CM – So that’s one, I will say, that’s a really, really big deal, especially for individuals who maybe just found out they have cancer or something like that. They can get the health insurance they need and during the open enrollment period, I should say.
RL – Find somebody that’s over 50 that that doesn’t have aching joints or something, some small blood pressure medication or maybe they’re not height to weight proportional. We have no customers that are overweight. They’re just not tall enough. That’s correct for how much they weigh.
CM – ACA did give us a few good things and we were just talking about the preexisting conditions.
RL – That was one of the key factors in what the coverage was. Every insurance company before that really had the option of making a decision as to whether they would cover a preexisting condition or not. And most did not cover a preexisting condition period. If you had something that hangnail they would say, Oh, we’re not going to cover your finger.
CM – Pregnancy was with that preexisting condition, too. Which I think back in the day, if you told them you’re pregnant, they would just tell you to go away.
RL – Well, they actually, you had the option of buying maternity leave or not buying maternity coverage. And so what that meant was that if you were of childbearing age and you wanted to buy it, they wouldn’t sell it to you because obviously you’re only buying it because you’re thinking of having children. And that would make no sense that they would sell you insurance for something that you might want to have. And so a lot of babies were born without health insurance. Well actually, the preexisting condition clause also applied to children. You had to ask if the child could be put on the policy. So if you had a child with a disability, you couldn’t put it on the policy if the company wouldn’t allow it. So there was, it was pretty draconian.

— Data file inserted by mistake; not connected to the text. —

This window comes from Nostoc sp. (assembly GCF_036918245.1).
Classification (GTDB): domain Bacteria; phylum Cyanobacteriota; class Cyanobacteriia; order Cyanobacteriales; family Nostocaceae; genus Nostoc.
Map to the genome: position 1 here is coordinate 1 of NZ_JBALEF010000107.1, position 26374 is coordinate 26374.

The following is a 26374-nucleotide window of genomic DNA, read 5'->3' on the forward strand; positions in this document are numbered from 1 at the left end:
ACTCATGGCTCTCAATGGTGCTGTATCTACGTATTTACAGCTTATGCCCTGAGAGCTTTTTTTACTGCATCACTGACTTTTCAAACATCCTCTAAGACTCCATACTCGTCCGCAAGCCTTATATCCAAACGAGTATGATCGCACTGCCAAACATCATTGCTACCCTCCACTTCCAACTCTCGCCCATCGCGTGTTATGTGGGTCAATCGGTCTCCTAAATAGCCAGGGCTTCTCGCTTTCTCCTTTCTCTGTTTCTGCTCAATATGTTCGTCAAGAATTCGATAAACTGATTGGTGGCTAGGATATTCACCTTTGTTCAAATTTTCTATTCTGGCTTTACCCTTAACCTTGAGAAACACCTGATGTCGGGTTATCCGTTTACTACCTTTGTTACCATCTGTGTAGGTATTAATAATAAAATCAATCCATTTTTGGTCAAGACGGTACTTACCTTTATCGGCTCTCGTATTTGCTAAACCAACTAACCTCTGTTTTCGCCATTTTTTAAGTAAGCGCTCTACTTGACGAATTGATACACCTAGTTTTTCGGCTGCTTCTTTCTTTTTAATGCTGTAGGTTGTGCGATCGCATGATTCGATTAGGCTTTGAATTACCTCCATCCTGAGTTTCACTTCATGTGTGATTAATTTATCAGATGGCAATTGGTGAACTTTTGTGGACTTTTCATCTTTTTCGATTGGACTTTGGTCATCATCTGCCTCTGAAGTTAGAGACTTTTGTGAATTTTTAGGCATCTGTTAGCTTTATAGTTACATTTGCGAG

CM – Another one that they added that we are at least allowed to do now that we have the ACA is the free preventative care, which I always think is a good thing. Go and get your knees knocked, let the doc look down your throat.
RL – Yeah, maybe get a colonoscopy, maybe have your prostate checked, you know all these things that make women’s exams, women’s health exams. Yes. All of these things should be something that we as a society and make sure that everybody has access to and those weren’t covered before.
CM – And so it is nice to have those on the ACA plans. One of their goals was to give young adults more covered options. Before it was kind of like, well I know now we have like the catastrophic coverage, but young adults, as you said, maybe didn’t have as many options because they were at risk.
RL – Well, they were at risk of starting a family. God, what a terrible risk.